January 7 (1044) We go off Spuds time at 1900 today. “Spuds time” refers to the Pacific time zone. Adele and I each received “Spuds MacKenzie” watches for Christmas. We synchronized them on 4 January, and I have vowed not to change it until I return. So in about eight hours I’ll officially be on “cruise time” from a Spuds standpoint. I’ll take off the watch now, and when I ceremoniously put it back on it will be a happy day.

January 8 (2016) Sometimes I really feel like I’m in a prison. Other times I think I’m lucky to get the chance to have the experience of a lifetime. I ate dinner tonight with three daddies-to-be. When I said I had been thinking about Adele and having a baby, they all laughed and agreed: “Well if she has a baby now it won’t look like you.”



January 9 (2105) I participated in a FOD (“foreign object debris”) walk down today on the flight deck. I began to feel good about being on the ship (Feeling “good” means merely not feeling “bad”). Then just as quickly I realized how fragile my world really is – how helpless I am to change things back in Hanford (CA) – how impossible it would be for me to come to Adele’s aid.

And just now I’ve realized that I am coming to her aid, and to the aid of millions of others in some way, by being where I am. My job here keeps her free there. It keeps my (unborn) children free – just as my father’s four years in the Navy and his cruises helped keep me free and allowed me to be who I am. Let me not forget. I am always connected. My efforts always count for something.


January 10 (1144) I was saddened as I pondered the world map that was on the wall of the makeshift chapel (the library, actually). I was saddened because I realized again that I have only been given a tiny slot of time to live in the evolution of time. When I thought about how early explorers (e.g., Christopher Columbus) must have viewed the world, how much it has changed, and how much it will continue to change, it makes me want to be there. Be somewhere. For more of it.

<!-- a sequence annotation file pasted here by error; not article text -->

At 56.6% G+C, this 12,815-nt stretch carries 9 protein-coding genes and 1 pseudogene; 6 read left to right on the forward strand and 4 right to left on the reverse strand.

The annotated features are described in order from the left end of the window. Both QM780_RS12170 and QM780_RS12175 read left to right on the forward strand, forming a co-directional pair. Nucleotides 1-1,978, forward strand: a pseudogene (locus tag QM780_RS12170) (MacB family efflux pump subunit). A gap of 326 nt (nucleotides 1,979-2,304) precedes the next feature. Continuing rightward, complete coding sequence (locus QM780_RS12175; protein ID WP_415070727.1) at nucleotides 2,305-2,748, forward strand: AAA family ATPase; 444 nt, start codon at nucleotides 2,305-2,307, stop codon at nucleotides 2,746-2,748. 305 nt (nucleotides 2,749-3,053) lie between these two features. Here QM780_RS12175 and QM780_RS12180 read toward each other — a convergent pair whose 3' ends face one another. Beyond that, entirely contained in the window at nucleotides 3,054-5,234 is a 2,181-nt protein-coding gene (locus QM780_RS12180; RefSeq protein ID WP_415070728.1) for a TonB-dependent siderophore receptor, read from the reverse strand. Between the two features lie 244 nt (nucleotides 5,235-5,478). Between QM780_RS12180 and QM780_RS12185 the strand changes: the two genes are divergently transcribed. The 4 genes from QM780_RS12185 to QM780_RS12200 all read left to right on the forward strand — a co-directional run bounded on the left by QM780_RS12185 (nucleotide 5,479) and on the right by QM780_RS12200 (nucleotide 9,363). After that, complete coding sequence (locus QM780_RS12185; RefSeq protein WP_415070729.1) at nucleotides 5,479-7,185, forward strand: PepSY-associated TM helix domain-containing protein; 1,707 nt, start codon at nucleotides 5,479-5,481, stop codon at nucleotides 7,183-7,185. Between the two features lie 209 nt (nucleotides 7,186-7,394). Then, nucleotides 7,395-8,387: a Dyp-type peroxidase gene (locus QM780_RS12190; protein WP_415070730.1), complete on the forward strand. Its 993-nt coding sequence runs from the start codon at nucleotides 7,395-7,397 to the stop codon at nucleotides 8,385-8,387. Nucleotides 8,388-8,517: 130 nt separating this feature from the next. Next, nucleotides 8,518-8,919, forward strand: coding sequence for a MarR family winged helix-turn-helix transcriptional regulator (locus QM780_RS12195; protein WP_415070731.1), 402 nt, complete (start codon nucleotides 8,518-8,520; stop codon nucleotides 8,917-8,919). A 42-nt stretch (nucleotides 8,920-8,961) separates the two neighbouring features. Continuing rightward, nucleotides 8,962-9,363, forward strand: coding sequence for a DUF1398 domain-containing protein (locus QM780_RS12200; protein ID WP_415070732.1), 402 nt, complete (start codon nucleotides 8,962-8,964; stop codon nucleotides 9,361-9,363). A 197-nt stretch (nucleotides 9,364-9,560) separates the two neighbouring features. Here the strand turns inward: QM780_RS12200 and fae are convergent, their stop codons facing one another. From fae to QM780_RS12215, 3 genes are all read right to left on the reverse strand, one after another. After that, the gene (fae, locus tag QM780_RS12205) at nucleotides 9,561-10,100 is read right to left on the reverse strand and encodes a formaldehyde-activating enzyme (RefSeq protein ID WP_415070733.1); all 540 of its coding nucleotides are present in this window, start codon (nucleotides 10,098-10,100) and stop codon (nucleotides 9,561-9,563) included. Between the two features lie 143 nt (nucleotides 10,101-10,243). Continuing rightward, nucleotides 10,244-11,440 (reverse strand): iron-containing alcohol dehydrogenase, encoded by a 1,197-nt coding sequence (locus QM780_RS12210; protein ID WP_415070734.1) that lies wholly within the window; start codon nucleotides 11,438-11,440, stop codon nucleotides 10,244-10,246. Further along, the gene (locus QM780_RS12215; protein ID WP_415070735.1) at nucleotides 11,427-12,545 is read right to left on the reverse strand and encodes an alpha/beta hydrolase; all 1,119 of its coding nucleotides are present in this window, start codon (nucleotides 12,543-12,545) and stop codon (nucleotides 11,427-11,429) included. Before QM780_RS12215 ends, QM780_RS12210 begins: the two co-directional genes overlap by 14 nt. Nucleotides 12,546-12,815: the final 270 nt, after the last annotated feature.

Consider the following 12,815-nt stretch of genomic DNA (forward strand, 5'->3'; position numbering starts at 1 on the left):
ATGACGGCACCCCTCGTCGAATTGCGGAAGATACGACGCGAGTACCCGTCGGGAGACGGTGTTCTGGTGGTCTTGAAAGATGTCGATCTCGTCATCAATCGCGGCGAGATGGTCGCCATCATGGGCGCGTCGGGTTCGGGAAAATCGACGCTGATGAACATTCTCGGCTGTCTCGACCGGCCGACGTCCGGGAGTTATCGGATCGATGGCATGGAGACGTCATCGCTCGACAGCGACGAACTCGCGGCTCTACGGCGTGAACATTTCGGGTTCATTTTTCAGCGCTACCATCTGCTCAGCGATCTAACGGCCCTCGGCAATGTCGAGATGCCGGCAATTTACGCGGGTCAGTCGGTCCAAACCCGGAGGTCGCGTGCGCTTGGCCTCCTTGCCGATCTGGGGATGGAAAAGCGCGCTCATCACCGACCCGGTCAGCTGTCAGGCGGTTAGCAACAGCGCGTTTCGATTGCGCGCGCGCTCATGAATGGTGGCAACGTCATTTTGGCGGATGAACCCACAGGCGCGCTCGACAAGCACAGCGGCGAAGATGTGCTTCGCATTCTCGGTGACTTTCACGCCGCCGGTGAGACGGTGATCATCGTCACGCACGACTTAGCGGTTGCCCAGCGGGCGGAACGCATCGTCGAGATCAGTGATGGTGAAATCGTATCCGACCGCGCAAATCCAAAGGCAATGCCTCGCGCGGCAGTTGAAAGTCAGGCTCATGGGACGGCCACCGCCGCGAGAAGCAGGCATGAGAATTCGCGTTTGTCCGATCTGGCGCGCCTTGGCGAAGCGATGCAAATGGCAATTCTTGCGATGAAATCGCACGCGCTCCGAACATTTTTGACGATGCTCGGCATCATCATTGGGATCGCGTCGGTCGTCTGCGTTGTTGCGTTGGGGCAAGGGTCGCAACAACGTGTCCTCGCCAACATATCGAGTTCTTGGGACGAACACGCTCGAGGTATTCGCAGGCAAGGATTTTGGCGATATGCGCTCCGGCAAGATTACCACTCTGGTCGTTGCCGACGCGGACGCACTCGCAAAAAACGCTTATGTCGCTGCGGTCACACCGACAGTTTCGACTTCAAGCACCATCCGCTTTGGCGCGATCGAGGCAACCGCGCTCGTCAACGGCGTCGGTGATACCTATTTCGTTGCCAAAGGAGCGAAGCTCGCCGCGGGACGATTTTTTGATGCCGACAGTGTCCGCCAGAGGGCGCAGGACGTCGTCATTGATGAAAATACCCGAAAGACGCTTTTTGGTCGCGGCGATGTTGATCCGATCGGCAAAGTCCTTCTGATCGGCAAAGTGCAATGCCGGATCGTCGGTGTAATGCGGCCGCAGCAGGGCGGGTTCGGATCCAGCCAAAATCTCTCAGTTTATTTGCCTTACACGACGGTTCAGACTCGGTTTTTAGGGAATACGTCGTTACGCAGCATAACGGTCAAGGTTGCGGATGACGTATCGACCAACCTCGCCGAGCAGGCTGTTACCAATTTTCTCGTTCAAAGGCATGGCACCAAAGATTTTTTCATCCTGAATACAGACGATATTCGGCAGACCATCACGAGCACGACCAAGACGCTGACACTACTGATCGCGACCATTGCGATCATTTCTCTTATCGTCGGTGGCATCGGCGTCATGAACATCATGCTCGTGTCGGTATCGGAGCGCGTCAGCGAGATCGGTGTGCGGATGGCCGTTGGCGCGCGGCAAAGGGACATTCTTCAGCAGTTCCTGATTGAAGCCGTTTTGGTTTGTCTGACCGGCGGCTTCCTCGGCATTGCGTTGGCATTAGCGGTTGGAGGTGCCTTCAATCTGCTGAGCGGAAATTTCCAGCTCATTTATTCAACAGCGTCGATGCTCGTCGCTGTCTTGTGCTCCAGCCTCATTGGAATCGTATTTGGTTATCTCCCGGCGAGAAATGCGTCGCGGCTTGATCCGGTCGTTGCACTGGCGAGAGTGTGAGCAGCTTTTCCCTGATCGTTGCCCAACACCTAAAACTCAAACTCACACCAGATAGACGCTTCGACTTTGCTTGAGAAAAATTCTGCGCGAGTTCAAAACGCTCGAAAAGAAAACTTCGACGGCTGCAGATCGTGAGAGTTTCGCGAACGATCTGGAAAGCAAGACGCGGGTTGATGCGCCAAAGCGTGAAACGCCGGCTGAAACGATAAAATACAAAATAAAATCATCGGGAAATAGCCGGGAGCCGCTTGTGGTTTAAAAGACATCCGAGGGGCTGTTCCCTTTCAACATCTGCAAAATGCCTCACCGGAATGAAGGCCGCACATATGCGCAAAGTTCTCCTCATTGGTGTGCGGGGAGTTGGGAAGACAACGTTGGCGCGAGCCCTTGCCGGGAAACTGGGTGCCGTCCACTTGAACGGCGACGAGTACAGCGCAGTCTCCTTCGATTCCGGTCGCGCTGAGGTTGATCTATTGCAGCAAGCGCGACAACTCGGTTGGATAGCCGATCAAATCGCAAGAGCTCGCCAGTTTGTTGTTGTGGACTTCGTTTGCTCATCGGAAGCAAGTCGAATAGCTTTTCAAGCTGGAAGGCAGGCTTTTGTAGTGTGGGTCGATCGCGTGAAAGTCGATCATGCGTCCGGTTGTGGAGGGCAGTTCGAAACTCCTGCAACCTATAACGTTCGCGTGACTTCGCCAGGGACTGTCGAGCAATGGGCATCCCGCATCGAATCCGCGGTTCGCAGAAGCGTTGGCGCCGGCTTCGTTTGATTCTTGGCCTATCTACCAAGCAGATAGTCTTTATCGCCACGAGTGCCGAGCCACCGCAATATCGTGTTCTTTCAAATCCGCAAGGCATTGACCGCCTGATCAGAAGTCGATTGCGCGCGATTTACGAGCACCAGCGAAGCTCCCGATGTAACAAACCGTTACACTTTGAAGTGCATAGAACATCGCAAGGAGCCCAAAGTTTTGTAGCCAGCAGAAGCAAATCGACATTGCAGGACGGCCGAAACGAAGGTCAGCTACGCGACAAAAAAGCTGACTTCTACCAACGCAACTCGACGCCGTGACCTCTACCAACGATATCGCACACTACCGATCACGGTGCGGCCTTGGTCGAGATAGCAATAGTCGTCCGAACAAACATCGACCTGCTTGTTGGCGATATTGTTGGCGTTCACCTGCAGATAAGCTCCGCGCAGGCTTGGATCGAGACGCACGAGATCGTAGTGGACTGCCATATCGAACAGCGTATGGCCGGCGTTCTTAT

I was standing on the bow of the ship yesterday. It was cold, damp, and windy. But there was a warm moistness in the air as well. Anyway, I observed how much the Enterprise rocks up and down, side to side, in the water. I must say it is incredulous that anyone even resembling a Viking would have tried to venture out across the sea in, of all things, a wooden boat! And the most amazing thing is that this all happened not too long ago – from a world history sense.

We haven’t even been gone a week yet.



January 11 (1410) I have just crawled out of my little time machine – a two and one-half hour nap. Fact: the more you sleep, the less time you are on cruise. I had been dreaming when, I guess, another “cat shot” from three feet above my head (i.e., my bunk is situated just below the flight deck) woke me up…but only slightly. I kept on dreaming. In my dream a high school friend, Dale, came to our house, and I heard him tell Adele of a “revelation” he had after reading a book that day. The revelation: “I don’t want to die alone.”


January 12 (1130) Eat less, sleep more. That’s the slogan for the day. That’s going to be the theme to this cruise. We’re pretty close to Hawaii now. The sky is crystal clear and the sea is deep dark blue – a log flume at Six Flags sort of blue. Shimmering like sapphire.